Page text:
I like Angie Harmon's new Get Milk promotion. Americans drink milk and many of our children have thrived on it. Just how it is.


Fortunately none of my middle-aged children have diabetes. No one in my family had it either.


Besides tending to your cats what do you do for fun? Your crusades are yours. As I've often said my American heritage is Irish/English. We eat a bit of meat, potatoes and veggies and fruit. My grandchildren are at least fifth generation eating thusly. These grandchildren will be fifth generation college-degreed, too. We rarely eat much processed food and children are not given soft drinks.


You've created your own moral system. Mine is different from yours.


 


 




discuss catholicism
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3 years ago  ::  Aug 11, 2011 - 10:33PM #46
Mlyons619
Posts: 16,572

Aug 11, 2011 -- 10:08PM, solfeggio wrote:


...I've always noticed whenever I start a thread showing health problems associated with meat-eating that there will always be somebody who will insist that the scientific studies are bunk...



And I've always notice you will will OVERSTATE the studies and will immediately start jumping up and down in your pulpit, screaming "Repent meateaters, your doom is at hand!"


Again, your article was based only on ONE study.


Again, in the article on your study , researchers were observed as quoting ,


… those who ate the most red meat also tended to eat fewer fruits and vegetables and were more likely to smoke and be obese. While the study used statistical methods to account for all of these lifestyle factors -- which also contribute to Type 2 diabetes risk -- it’s tough to account for all the variables when observing the habits of populations and drawing conclusions from them. As the researchers themselves admitted at the end of the study, “observed associations do not necessarily mean causation…”



And, in the article of your study, it noted that peers do not necessarily agree to the study conclusions:


… some, like science writer Gary Taubes, may take strong issue with the finding since they strongly believe that sugar is largely to blame for the sharp increase in diabetes that’s occurred in our nation…



But what followed had no relation to your study.  What followed was a diatribe I would expect from James Farwell:


… Will this information cause people to actually stop and think about what they are eating?  Nah. 

The taste of the steak or sausage is so very much more important than whether the eating of it might just push your body over the edge and into one of the most miserable of diseases, diabetes.

Because, hey, people have always eaten meat, haven't they?  And screw all those doctors and scientists that are trying to spoil your fun with their stupid studies.  They're always coming up with something new every day, anyway.  And, hell, you only eat red meat in moderation, so what difference does it make…?



So, no, I do not dismiss the study.  I, in fact (pardon the pun), digested it, along with the caveats of the article.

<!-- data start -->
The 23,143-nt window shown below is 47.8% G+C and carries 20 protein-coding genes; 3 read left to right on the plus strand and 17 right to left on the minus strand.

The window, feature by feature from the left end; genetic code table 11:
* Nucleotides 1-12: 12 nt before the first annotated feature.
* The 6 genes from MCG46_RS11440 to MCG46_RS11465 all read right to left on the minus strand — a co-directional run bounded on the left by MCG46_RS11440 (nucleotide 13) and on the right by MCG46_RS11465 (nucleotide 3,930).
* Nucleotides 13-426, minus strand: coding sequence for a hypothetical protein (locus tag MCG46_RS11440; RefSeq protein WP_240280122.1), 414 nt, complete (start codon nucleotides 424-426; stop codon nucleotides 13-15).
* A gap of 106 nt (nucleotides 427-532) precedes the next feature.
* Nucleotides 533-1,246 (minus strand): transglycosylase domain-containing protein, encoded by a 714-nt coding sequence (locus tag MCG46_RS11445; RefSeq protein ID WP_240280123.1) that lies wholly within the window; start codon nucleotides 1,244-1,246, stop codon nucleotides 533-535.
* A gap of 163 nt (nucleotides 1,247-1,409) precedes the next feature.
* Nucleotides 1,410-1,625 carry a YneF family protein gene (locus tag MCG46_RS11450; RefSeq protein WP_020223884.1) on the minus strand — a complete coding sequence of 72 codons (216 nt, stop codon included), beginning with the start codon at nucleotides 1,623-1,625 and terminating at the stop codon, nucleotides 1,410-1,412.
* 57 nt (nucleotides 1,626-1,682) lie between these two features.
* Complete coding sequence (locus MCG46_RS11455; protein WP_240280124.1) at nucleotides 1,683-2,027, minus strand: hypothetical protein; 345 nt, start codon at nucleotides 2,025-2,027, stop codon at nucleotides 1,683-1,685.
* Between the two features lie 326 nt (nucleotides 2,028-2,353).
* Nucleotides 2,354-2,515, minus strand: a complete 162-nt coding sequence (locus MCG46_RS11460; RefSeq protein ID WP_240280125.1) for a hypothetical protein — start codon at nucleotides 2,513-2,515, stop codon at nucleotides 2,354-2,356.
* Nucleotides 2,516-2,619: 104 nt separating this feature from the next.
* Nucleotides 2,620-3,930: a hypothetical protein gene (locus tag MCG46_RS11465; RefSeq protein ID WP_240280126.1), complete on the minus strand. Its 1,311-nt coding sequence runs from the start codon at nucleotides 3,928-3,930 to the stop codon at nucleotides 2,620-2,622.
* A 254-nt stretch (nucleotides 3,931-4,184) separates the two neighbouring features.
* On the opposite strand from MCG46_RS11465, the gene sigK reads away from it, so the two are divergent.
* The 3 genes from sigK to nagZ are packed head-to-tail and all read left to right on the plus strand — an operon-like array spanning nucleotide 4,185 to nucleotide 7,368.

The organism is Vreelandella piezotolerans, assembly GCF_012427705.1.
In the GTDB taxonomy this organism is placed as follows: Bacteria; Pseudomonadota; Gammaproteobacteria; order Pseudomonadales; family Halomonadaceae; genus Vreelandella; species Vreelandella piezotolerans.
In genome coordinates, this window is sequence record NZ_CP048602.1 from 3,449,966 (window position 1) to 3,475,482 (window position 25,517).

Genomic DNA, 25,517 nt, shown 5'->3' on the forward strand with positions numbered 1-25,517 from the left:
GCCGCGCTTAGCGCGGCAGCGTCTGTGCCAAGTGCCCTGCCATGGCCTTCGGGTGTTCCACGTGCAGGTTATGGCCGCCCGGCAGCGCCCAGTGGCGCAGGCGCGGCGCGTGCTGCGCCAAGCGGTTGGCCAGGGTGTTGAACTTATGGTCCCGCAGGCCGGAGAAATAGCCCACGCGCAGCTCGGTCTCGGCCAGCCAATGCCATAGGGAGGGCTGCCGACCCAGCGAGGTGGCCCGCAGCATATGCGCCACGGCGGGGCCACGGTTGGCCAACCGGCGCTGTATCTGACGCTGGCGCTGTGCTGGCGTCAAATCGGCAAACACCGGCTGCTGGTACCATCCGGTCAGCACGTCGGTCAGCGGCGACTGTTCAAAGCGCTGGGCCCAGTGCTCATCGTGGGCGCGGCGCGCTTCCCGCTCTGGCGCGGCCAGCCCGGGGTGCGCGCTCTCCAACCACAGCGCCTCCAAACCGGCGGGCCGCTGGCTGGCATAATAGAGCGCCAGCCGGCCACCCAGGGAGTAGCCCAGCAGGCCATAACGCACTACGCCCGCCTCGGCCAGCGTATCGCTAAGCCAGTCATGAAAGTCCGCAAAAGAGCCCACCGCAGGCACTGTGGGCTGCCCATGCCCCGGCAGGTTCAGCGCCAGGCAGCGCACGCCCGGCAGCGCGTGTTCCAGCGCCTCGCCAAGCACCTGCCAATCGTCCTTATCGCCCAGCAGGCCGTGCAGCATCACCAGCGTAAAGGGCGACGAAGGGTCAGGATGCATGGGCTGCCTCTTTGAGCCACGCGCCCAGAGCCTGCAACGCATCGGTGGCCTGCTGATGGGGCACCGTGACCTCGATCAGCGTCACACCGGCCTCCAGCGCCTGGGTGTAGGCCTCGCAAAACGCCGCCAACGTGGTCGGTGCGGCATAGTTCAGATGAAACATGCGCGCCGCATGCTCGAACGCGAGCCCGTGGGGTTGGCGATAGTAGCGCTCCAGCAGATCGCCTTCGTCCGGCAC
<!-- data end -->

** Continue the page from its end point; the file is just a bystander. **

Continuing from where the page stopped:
It’s the fundamentalist vegan-ian “Hell and Damnation” preaching I dismiss…

"No freedom without education"
            --Thomas Jefferson

"NOBODY expects the Spanish Inquisition"
            -- Monty Python
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3 years ago  ::  Aug 11, 2011 - 10:38PM #47
solfeggio
Posts: 9,536

Abner -


Enough already with the 'fundamentalist' crap.  Vegetarianism/veganism is a lifestyle, not a religion.  It has nothing to do with basing beliefs on some ancient nonsense.  It has everything to do with eating a healthier diet as well as treating our fellow animals decently.


And yes, plenty of people go veggie or become vegans for health reasons.  My husband and I went veggie years ago for health reasons.  We got into the ethical side of it over the years as we continued to study the philosophy and realised that we agreed with those scientific studies showing that nonhuman animals were sentient beings.  Also, we determined that we did not want to contribute to the exploitation of those beings.


Also, our philosophy had a lot to do with our reading of Peter Singer's book Animal Liberation.  I think it would be fair to say that this book had an enormous impact upon our thinking.  Also, we were strongly influenced by Gary Francione's book Animals as Persons.


You mentioned some questions from another thread which I did not answer.  I'm afraid I don't know to which questions you refer.  Please repeat them, and I'll endeavour to give you some answers.


I think it is always good to see that we are all the sum total of our parts.  We aren't just one thing or another to the exclusion of all else.  I'm a vegan, but I'm many other things as well. 


I'm always happy to have a sensible debate about subjects in which I'm interested, which include ethology, of course.  On the other hand, as a music lover, I'd be glad to discuss the relative merits of the Berlin Philharmonic in its interpretation of Beethoven's symphonies.  And as a devotee of the subgenre of Film Noir, I'd be interested in which of these films you especially like.